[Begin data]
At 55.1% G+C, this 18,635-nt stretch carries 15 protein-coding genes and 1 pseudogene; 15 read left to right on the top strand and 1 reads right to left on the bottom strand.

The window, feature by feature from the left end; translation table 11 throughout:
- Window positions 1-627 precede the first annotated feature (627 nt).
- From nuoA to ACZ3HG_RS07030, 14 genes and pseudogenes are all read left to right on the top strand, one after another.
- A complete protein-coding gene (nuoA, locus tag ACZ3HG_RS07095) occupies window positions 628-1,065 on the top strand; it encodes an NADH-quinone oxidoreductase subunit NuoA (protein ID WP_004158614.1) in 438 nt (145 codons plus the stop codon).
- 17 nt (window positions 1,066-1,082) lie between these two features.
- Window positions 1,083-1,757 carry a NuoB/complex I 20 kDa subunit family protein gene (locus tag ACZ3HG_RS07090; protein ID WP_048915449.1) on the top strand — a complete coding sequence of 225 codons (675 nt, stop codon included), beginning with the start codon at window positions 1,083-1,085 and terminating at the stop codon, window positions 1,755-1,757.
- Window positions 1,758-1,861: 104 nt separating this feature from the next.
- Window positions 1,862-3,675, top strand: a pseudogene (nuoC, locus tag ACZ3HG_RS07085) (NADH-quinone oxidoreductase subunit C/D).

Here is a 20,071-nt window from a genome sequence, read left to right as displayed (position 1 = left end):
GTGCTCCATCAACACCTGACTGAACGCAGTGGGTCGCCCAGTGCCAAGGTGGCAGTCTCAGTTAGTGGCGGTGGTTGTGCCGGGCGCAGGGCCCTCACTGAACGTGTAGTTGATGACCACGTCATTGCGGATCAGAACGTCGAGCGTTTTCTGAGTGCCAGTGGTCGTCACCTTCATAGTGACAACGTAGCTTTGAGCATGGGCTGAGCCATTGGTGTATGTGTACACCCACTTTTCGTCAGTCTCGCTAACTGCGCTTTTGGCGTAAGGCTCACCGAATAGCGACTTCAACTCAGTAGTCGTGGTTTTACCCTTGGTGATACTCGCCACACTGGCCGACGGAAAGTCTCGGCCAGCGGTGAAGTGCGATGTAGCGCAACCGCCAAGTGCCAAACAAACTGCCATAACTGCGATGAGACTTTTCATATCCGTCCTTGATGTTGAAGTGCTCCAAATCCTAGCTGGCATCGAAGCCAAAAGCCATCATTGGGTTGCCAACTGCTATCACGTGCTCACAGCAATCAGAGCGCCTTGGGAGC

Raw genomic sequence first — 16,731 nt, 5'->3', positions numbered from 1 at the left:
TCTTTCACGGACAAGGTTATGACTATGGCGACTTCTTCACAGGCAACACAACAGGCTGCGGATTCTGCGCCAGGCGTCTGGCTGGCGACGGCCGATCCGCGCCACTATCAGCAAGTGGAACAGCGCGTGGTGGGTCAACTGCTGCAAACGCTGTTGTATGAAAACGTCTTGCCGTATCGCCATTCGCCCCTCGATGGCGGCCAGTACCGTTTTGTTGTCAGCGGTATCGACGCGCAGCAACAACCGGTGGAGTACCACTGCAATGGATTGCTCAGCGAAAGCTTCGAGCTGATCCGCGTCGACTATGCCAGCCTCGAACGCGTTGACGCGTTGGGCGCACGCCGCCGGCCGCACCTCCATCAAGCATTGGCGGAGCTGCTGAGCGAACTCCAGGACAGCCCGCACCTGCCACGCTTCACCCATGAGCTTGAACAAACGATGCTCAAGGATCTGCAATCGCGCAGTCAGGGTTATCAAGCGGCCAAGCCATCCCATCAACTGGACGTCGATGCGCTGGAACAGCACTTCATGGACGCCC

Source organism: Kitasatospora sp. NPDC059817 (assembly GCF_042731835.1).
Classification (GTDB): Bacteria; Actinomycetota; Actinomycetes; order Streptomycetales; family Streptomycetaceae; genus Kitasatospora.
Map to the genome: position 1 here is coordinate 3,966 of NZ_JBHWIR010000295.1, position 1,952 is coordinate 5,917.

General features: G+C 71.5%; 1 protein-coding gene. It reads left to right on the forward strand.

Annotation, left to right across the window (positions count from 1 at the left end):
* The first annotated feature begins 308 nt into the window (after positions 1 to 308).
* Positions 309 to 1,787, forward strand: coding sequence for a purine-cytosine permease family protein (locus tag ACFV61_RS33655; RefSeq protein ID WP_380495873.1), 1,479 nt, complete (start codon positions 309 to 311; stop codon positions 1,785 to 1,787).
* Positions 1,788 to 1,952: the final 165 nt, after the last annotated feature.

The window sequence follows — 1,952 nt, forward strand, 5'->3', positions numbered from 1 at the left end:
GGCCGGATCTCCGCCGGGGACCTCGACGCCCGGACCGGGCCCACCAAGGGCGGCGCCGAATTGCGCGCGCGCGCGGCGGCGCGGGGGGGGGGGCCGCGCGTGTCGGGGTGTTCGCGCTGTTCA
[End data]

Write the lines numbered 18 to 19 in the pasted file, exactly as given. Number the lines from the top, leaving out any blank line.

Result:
Annotation, left to right across the window (positions count from 1 at the left end):
* The first annotated feature begins 308 nt into the window (after positions 1 to 308).